Kadaknath, a breed of black chicken found in Madhya Pradesh’s tribal-dominated Jhabua and Alirajpur, is now spreading its wings to other regions in the state, changing the lives of rural women who are breeding the bird.
Scores of women, including those from remote villages in Bagli in Dewas, about 250 km from Jhabua, are earning their livelihood rearing and selling the chicken, VK Singh, a scientist at the Krishi Vigyan Kendra in Jhabua, told Hindustan Times.
Earlier, these women were mostly unemployed or used to work as daily wage workers, he said.
Locally known as “kali masi”, the chicken is popular for its black meat, which is rich in protein, iron and minerals.
Scientific data show that the iron content in kadaknath chicken is nearly 10 times that of ordinary chicken, said Singh.
“Tribal people either procure the day-old chicks from government-run institutions like Krishi Vigyan Kendra or get it from private hatcheries.”
The nutritious chicken is now being bred in places that are hundreds of kilometers away from Jhabua, said Dr DK Verma, deputy director of state animal husbandry department.
Bagli has the perfect temperature for breeding the chicken and the department has stated a pilot project to help tribal women, which has been successful, he said. “Bagli tribal people are economically backward with most tribal male depending on farming their small plots of land, so the initiative is helping women earn money for their families.”
Women from 42 families in the district have stopped working as daily wage workers and are now rearing kadaknath chickens.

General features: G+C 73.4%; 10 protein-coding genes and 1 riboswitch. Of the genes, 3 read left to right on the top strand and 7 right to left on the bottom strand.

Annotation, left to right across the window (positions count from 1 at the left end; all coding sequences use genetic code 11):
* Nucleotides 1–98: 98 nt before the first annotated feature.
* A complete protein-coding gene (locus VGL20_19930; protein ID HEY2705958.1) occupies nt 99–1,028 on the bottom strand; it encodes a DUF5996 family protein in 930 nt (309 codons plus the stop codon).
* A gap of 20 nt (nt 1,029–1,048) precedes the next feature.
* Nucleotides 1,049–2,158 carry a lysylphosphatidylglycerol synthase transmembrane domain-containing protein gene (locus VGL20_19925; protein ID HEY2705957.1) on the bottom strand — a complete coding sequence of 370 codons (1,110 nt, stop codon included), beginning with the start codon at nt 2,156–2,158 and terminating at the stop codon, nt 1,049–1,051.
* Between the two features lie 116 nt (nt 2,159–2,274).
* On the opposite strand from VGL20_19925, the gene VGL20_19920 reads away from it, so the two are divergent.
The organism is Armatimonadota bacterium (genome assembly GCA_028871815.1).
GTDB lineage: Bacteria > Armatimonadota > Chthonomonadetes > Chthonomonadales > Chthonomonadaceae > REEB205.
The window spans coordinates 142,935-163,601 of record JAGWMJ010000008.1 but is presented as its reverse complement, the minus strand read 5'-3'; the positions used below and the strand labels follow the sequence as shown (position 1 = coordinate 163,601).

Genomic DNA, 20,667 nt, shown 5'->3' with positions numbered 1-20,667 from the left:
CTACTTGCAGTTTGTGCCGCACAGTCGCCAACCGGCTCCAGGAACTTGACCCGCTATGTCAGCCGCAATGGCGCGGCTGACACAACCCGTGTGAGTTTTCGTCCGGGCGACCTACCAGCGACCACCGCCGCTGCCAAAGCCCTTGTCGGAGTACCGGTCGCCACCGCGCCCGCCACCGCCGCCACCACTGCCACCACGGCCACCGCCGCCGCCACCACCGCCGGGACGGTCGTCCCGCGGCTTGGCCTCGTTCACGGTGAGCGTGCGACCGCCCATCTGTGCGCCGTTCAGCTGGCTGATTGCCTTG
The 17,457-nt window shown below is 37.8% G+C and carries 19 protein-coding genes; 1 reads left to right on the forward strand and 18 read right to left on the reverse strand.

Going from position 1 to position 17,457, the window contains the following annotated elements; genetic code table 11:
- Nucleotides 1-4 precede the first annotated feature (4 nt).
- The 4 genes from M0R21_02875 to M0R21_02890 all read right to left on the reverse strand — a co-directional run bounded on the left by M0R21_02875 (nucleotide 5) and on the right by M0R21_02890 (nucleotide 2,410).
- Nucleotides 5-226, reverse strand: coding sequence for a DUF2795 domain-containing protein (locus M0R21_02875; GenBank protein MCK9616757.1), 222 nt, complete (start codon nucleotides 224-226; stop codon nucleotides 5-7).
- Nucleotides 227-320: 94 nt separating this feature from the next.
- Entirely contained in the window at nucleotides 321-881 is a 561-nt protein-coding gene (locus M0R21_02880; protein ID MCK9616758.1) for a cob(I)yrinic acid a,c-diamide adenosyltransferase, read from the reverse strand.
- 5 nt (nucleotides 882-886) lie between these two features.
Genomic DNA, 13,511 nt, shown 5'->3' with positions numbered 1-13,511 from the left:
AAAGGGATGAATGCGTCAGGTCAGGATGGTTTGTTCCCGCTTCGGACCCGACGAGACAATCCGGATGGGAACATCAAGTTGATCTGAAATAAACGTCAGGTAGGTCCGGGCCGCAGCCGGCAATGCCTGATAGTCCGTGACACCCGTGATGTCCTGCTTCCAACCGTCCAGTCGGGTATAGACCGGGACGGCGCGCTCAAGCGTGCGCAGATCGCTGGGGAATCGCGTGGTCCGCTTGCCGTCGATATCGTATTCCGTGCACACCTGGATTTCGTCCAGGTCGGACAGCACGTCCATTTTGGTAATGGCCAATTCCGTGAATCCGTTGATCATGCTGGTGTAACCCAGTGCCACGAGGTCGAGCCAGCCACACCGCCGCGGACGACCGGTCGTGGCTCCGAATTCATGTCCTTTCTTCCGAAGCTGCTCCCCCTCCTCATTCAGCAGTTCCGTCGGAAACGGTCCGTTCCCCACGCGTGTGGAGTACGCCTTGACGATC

A kg of kadaknath chicken sells for `900-1200, while the other breeds cost `120-`150.
“Earlier high demand for the breed led to an alarming decline in the chicken’s population, prompting the government to announce the incentive for people who were interested in breeding the bird, Verma said.
“There is a huge demand for kadaknath in Jhabua, Alirajpur and other states and the production in Bagli will help meeting the demand,” he said.
“Eggs of kadaknath chicken, rich in proteins will be helpful to fight malnutrition amongst the tribal children in the region.”
Tribal women said the project has helped them to supplement their family’s earnings.
“We worked as daily wage workers tilting other people’s fields or worked as domestic helps, but things have changed for us in last eight months,” said Radha Bai, a resident of Sivanpani village in Dewas.
“We are earning more than Rs 4,000 every month by rearing and selling kadaknath chickens,” she said. Officials said the pilot project will extended to other parts of the district and surveys are on.
Benefits of Kadaknath
Both the meat and eggs are rich source of protein (25.47% in flesh) and iron
The black meat of kadaknath is used for curing of pulmonary problems like tuberculosis, and heart diseases and neurasthenia
The meat contains vitamins B1, B2, B6, B12, C and E, niacin, protein, fat, calcium, phosphorus, iron, and nicotinic acid
The consumption of kadaknath chicken helps increase red blood cells and haemoglobin
The eggs of kadaknath chicken is used to treat headaches, post delivery problems, asthma and nephritis (acute or chronic inflammation of the kidney).
With inputs from Nitin Gupta, Dewas